Denmark opens way for summer trips to holiday islands

Denmark opens way for summer trips to holiday islands
Danes will now be able to travel and return to the Playa de las Américas resort on Tenerife without self-isolation. Photo: Arnstein Rønning/Wikimedia Commons
Denmark has opened up for self-isolation-free travel to a long list of European holiday islands, with the Balearics, Canary Islands, Azores, Madeira and Malta all classed as "yellow" in the updated travel restrictions issued on Friday.

Under the third phase of travel reopening which came into force at midnight on Thursday, those travelling from EU or Schengen countries classed as “yellow” no longer need to self-isolate on arrival in Denmark, meaning the change will allow Danes to return easily to some of the most popular holiday destinations. 

READ ALSO: Denmark eases travel restrictions: EU tourists can now come to Denmark

“This is the first time since before Christmas that you can now actually go on a regular holiday trip to destinations where we would all actually like to go on holiday,” Erik Brøgger Rasmussen, a director at Denmark’s foreign ministry, told the Ritzau newswire. “It’s not a huge reopening, but it is the first for many months.”

Most of the new regions now rated “yellow” in the revised travel guidelines released on Friday afternoon are Spanish, including the Balearic Islands (Mallorca, Ibiza etc), the Canary Islands (Gran Canaria, Lanzarote, Tenerife etc), the North African enclave of Ceuta, Asturia, Extremadura, Galicia, Murcia, and Valencia.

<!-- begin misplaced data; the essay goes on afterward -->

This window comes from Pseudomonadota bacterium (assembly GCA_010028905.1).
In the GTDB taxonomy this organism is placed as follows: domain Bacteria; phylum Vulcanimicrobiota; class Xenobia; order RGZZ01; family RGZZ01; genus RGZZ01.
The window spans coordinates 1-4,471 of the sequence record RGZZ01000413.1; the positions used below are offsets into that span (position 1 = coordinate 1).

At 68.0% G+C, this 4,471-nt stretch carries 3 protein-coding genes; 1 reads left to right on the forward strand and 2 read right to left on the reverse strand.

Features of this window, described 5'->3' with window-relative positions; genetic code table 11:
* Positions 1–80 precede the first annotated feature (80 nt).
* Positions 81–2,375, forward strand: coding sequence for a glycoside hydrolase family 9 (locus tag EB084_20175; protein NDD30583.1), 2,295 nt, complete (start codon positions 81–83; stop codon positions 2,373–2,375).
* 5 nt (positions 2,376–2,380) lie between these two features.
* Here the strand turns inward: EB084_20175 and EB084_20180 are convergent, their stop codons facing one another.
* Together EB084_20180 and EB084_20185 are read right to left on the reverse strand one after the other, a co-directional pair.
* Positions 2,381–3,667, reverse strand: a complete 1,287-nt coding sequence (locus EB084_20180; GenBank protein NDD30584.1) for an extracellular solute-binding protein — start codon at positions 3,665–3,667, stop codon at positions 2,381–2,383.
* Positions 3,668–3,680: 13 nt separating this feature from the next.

In Portugal, the Azores and Madeira are now rated “yellow”, as is the entire island nation of Malta. 

Rasmussen pointed out that all of the holiday areas which have been opened up for isolation-free travel are also open for travel from Denmark.

“The ones I have mentioned are also open at the other end, so to speak,” he said. “Portugal as a whole is also so low [in cases] that infection is not a problem. But they do not want us in at the moment, so we are not going to open up to the whole country.”

The changes come into force at 4pm on May 15th.

The only other change in travel guidelines was for travel from Nepal, which has now been rated a “red” country due to the prevalence of the new “Indian variant” of coronavirus.

“Nepal currently has a high infection rate, and as the variant of concern B.1.617 is now seen as widespread in several Indian states bordering Nepal, there is a high risk that B.1.617 may have spread to Nepal and be contributing to the current high incidence,” the foreign ministry said. “This means there is also a presumed high risk of travellers from Nepal importing this variant.”


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